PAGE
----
Wood Mouldings for Furniture
As case furniture pieces are usually the largest in the room they are quite prominent, no matter how simple they may be, and care must be taken not to make their presence obtrusive by over ornamentation. The decoration used should be appropriate, sparingly applied, and of the highest quality of execution. Case work furniture approaches nearer to architectural designing than any other furniture draughting. In nearly every article mouldings, or moldings, are used that are identical with those of architecture. They are combined in the same way and their use is for much the same purpose. There are eight forms from which nearly all others are derived by combination or variation and their names are of importance as serving a means for description. The pictures illustrate these mouldings as follows:
Types of Architectural Mouldings
The fillet is a narrow, flat surface, usually above or below another moulding, and it may be either a projecting or receding member. When below the surrounding surface it is a sunk fillet.
The bead is a small, half-round moulding either projecting from or even with the surrounding surface. In the latter case there is a narrow groove at one side, and it is called a quirked bead.
The cavetto is a hollow moulding, the outline of which does not exceed a quarter circle; and the ovolo is the reverse of the cavetto; that is, a projecting member of which the outline is a segment not exceeding a quarter. The cavetto and ovolo are not always circular in outline. Any curve may be employed, but the circular or elliptical form are most common.
The cyma recta, or ogee, has a profile composed of two arcs hollow and convex, like a wave, the hollow at the top. The crown member of cornices is often made with this moulding.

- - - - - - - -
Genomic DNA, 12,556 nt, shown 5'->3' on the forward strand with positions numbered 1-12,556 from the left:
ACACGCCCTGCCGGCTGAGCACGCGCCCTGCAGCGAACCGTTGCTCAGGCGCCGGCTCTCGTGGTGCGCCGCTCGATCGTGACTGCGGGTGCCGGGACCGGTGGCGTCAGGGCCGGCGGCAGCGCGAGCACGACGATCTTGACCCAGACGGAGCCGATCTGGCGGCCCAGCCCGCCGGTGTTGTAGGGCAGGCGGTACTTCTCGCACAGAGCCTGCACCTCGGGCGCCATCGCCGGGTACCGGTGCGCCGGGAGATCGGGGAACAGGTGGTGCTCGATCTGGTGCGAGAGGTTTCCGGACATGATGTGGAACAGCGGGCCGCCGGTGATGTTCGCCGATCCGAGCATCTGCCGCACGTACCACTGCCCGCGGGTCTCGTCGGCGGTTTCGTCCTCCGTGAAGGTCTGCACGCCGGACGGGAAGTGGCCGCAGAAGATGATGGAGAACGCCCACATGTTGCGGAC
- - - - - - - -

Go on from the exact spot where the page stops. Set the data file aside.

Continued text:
The cyma reversa, as its name indicates, is the reverse of the ogee; the convex curve is at the top and the concave below.
The scotia is a concave moulding with the outline a segment of a circle often greater than a semi-circle. It is sometimes called a thumb moulding, and the hollow section is then composed of two tangent arcs of different radii.
A torus is a large convex moulding usually with a semi-circular profile. When any of these wood mouldings are used beneath a horizontal surface forming an angle with a vertical one it is called a bed mould. Later we will see that mouldings used to hold panels in place are sometimes partly above the surrounding rails. They are then called raised mouldings to distinguish them from flush mouldings which are level with the rail.
Mouldings serve various practical purposes but their decorative, aesthetic effect is to be thought of. They produce much the same result, when used as a frame, that a line border does about a drawing. The effect of light and shade on a moulding is to produce a series of lines that vary indefinitely, according to the proportions of the mouldings and its parts. A deep undercut moulding gives a heavy dark shadow, a black line; and a narrow flat moulding a light shadow; a fine line.
The position of the moulding in relation to the eye may also apparently increase or diminish its members. If it is placed above or below the eye so the mouldings ascends or descends, respectively, and recede from the eye the member will diminish in size appearing thinner than it is. On the other hand, if the moulding descends or ascends respectively the member will appear thicker than it really is.
When a moulded member is composed of two or more of the simple forms described above it owes its charm somewhat to the introduction of a fillet which separates each moulding from that adjoining. An important combination of mouldings is their use in the crown members of cabinets. We have already called attention to having this proportioned to the size of the body below ; in addition, it should not project too much. If its overhang is not greater than its depth it will usually look well but in many instances it will be found desirable to keep somewhat within this limit.
Carved Wood Mouldings
Mouldings may be ornamented by carving and when so treated care must be taken to preserve their general form. It is usual on architectural members to employ the profile of the moulding as the leading line of the ornaments upon it. Thus, the fillet may be decorated by vertical lines as flutes, fret, or dentils; the bead, by "pearls", bead and spindle; the torus by the guilloche; the ovolo, by an egg and dart; and the cymas, by the heart ornament, etc.
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